Colorful Québec: Mai Tai Tom’s 2019 Journey To Montréal & Québec City
CHAPTER TEN: A QUÉBEC CITY CIVICS & HISTORY LESSON
Day Eight – A Visit From The Sun, Parliamentary Procedure, The Rainbow Tunnel, Behind Closed Doors, “I’m Making Bombs”, Hilarious (And Informative) Tour Guide, Rachel Takes A Shot, Don’t Paint The Goat Blue, Marvelous Views, Prison Time, The Chardonnay Shut Out, Prison Time (Part Deux), A Penny For Your Thoughts, BuryYour Dead, Art Alley, Pub Stop, Maple Whiskey and Changes In Latitudes, Changes In Attitudes
Stepping outside the Hotel Priori after another hearty breakfast, we were momentarily blinded by an unknown object hovering above us as it momentarily escaped from behind the clouds. Quickly shielding her eyes, Tracy exclaimed, “What is it?” In fact, it was something we hadn’t seen for days … the sun.
We quickly climbed inside the Ubermobile and were whisked to our first stop on this morning, Hôtel du Parlement, which is not a hotel at all. Québec City’s Parliament Building, located appropriately at the top of Parliament Hill, was constructed from the mid-1870s to the mid-1880s. Before we had left for Canada Kim had booked a 9:30 a.m. tour (free, but must be booked online) of this historic landmark.
Since we needed to arrive at our destination early (to go through security), we had plenty of time to scout out the exterior of the building. The seat of Québec’s provincial government is patterned after buildings in France and the U.S. in the late 19th century (it’s called Second Empire Architecture).
You can’t miss the huge fountain in front of the Hôtel du Parlement. Fontaine de Tourny actually originated in France. The fountain received a gold medal at the 1855 Paris World’s fair and then was located on an avenue in Bordeaux (one of Québec’s twin cities) from 1857 – 1960, when it was removed because of maintenance costs. It was eventually bought by a Paris antiques dealer in the early 21st century, and the owner of the Simons department stores purchased it at a flea market in 2003. Peter Simons helped to have it moved to Québec where it was renovated, and is now a city landmark.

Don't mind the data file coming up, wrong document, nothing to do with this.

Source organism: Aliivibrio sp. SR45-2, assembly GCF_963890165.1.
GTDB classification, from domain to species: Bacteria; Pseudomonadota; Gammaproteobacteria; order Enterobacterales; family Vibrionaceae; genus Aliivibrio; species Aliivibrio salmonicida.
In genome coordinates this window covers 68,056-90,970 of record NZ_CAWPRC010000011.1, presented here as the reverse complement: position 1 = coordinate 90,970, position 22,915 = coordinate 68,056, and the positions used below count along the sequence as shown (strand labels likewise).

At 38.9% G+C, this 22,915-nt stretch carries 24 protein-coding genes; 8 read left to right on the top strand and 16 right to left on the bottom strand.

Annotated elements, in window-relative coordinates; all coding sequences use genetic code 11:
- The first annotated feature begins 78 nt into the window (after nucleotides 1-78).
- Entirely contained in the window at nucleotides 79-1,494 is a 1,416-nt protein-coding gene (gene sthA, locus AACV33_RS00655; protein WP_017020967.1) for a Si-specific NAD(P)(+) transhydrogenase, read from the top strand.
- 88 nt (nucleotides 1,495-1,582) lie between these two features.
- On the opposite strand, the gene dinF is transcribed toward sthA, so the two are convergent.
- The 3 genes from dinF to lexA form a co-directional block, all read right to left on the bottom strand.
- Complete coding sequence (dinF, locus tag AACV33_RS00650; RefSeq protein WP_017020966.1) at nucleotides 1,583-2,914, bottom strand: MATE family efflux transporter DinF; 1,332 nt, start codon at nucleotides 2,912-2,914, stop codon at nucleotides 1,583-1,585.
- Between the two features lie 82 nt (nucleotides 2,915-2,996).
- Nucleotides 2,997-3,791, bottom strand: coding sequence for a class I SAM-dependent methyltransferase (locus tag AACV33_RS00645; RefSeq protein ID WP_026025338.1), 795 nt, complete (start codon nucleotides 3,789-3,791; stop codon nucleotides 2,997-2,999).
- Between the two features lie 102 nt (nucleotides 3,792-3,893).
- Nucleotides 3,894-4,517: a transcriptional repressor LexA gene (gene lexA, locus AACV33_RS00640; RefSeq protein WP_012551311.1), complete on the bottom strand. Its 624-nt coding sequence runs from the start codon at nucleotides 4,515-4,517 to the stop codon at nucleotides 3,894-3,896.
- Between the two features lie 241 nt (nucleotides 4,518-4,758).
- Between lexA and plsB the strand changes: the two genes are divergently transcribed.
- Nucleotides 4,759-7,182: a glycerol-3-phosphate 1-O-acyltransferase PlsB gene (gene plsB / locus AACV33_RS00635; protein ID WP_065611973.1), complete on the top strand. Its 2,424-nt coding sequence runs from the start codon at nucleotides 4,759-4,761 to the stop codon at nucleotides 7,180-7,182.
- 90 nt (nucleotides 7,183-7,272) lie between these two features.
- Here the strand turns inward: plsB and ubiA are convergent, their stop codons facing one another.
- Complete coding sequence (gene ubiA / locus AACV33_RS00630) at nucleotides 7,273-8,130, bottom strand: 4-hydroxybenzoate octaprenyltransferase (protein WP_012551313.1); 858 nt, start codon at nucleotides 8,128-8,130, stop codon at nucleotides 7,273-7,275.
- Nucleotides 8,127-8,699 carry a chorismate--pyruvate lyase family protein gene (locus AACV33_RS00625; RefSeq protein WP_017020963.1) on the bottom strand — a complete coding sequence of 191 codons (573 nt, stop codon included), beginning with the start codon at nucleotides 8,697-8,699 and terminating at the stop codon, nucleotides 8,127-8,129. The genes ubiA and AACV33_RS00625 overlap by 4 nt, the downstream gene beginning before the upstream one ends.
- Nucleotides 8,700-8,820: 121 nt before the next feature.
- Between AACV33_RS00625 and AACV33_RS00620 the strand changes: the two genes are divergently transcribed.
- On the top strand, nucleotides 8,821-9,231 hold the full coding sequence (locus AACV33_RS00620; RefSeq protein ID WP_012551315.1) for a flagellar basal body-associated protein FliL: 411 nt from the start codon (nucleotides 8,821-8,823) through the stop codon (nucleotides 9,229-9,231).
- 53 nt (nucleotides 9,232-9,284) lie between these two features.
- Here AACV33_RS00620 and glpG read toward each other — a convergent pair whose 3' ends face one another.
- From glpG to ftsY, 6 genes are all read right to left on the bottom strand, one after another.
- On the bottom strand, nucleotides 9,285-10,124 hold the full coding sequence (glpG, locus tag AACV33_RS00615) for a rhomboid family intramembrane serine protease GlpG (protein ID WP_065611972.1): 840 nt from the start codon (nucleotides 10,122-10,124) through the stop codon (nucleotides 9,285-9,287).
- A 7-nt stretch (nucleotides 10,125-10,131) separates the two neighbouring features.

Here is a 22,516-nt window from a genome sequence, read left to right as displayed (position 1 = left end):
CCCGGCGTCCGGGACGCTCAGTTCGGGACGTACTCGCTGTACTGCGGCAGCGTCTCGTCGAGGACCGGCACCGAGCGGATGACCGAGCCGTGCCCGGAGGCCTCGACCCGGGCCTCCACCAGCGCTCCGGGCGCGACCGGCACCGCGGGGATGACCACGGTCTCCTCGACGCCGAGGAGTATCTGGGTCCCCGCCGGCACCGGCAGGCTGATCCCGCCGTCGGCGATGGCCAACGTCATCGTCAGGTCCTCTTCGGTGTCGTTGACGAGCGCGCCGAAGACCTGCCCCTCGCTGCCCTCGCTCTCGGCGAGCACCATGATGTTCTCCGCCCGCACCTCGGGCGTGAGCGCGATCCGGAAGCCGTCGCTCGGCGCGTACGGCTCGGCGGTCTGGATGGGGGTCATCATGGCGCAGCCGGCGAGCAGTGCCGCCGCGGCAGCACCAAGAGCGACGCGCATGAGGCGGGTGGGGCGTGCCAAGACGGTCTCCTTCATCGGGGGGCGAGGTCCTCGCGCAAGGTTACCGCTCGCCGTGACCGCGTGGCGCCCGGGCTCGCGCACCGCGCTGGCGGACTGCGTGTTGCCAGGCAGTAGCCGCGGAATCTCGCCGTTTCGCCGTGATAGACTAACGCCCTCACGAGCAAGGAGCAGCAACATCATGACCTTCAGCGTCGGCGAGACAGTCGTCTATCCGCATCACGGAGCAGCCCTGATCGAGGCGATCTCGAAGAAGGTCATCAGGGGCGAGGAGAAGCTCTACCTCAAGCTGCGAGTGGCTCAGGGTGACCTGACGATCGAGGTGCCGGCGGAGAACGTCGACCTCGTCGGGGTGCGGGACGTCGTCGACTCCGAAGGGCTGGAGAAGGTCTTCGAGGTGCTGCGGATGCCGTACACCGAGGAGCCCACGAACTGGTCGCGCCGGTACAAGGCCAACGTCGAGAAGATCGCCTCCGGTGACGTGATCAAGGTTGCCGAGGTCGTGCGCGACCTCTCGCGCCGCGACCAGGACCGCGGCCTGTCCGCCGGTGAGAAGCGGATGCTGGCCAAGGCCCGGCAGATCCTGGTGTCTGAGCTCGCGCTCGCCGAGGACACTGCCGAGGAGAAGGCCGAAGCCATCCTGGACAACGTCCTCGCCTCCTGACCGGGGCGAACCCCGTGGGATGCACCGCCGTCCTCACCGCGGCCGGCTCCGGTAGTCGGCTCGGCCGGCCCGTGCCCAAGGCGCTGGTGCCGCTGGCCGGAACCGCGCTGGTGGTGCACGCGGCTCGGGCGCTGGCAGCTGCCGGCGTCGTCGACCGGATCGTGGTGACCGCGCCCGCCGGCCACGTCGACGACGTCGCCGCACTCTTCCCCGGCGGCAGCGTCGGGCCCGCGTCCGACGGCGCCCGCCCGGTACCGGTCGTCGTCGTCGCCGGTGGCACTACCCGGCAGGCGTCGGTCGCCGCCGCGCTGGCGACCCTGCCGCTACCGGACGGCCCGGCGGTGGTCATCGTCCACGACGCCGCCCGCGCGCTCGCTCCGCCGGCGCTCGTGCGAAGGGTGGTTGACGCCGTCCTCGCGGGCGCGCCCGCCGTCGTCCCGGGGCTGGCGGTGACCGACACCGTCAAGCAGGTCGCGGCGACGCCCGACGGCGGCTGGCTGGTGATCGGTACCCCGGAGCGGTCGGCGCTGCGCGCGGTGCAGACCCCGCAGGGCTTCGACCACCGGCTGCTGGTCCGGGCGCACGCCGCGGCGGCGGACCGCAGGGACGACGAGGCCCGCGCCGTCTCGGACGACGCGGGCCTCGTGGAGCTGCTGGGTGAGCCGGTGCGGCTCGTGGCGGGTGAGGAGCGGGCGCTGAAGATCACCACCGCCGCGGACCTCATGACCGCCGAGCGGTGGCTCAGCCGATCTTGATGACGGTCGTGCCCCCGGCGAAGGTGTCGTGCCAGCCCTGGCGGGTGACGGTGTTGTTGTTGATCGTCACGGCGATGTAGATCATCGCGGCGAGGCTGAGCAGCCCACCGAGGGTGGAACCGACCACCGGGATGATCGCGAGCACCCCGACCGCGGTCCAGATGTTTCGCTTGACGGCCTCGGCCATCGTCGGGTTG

Looking back toward the building, there are plenty of sculptures and statues. In front of the building stands the Honoré-Mercier Monument, dedicated to the ninth Premier of Quebec from 1887 to 1891.
The building itself also contains numerous statues, most relating to significant moments and people in Québec’s history.
Below is an Abenaki (a member of an Algonquian people living chiefly in Maine and Québec) fisherman with poised spear.
Once inside, after passing through security, we walked down a white spiral ramp into the bowels of the Parliament building. The area at the bottom is called the Oculus. On the walk down we witnessed some sort of etchings on the walls that we would learn about later.
At the Oculus, we met up with the rest of the 9:30 tour, where we were given headphones for a tour that lasts anywhere from an hour to 75 minutes.
A skylight with a very cool view caught our eyes as we gazed upward. The skylight “features a mirrored stainless steel drum that frames the central tower of the National Assembly.”
iPhones and cameras were put to immediate use.
As the tour began we walked back up the circular ramp. Those “etchings” we had seen earlier are wood panels “pierced with pixel-like dots” depicting scenes from Québec’s history. I believe this one depicts Canadian suffragettes, but since there was no David Bowie music playing, I can’t confirm that.
At one point we found ourselves in an area awash with colors.
It so happens that we were inside a permanent art installation by Jonathan Villeneuve called “Spectre de Lumière.” It reminded me of the laser light shows we used to go to in college (minus the extra stimulants we snuck in to add to the experience along with some Emerson, Lake & Palmer tunes).
Our next stop was the Escalier Principal (Grand Staircase) where colors of a different type took center stage. A gorgeous stained glass window depicting Champlain’s departure from France for Canada in 1608 stands prominently at the top of the stairs. After looking at this piece of art, nobody would dare sing, “I Get No Kick From Champlain.”
Other stained glass windows stood out, as well.
The central staircase took us to the floor of the Salle de l’Assemblée Nationale (National Assembly) and the Salle du Conseil Législatif (Legislative Council). The National Assembly was in session, so we were not allowed in, so the only picture of the “Le Salon bleu” was the one displayed in the hallway.
We were able to visit the Legislative Council (“Le Salon rouge”). I wondered if Charlie Rich was singing behind these closed doors.
Instead, our very informative tour guide Catherine explained what goes on here. Surrounded “by a tribune on three sides, there is the painting The Sovereign Council of the Royal Government of New France.”
Before the tour ended we checked out a bust of the ever-present Champlain, and you know I can never pass up anything where squirrels are represented. Editors note: I’ve been informed those are actually beavers, the symbol of Canada. This is why I was never the host of Wild Kingdom.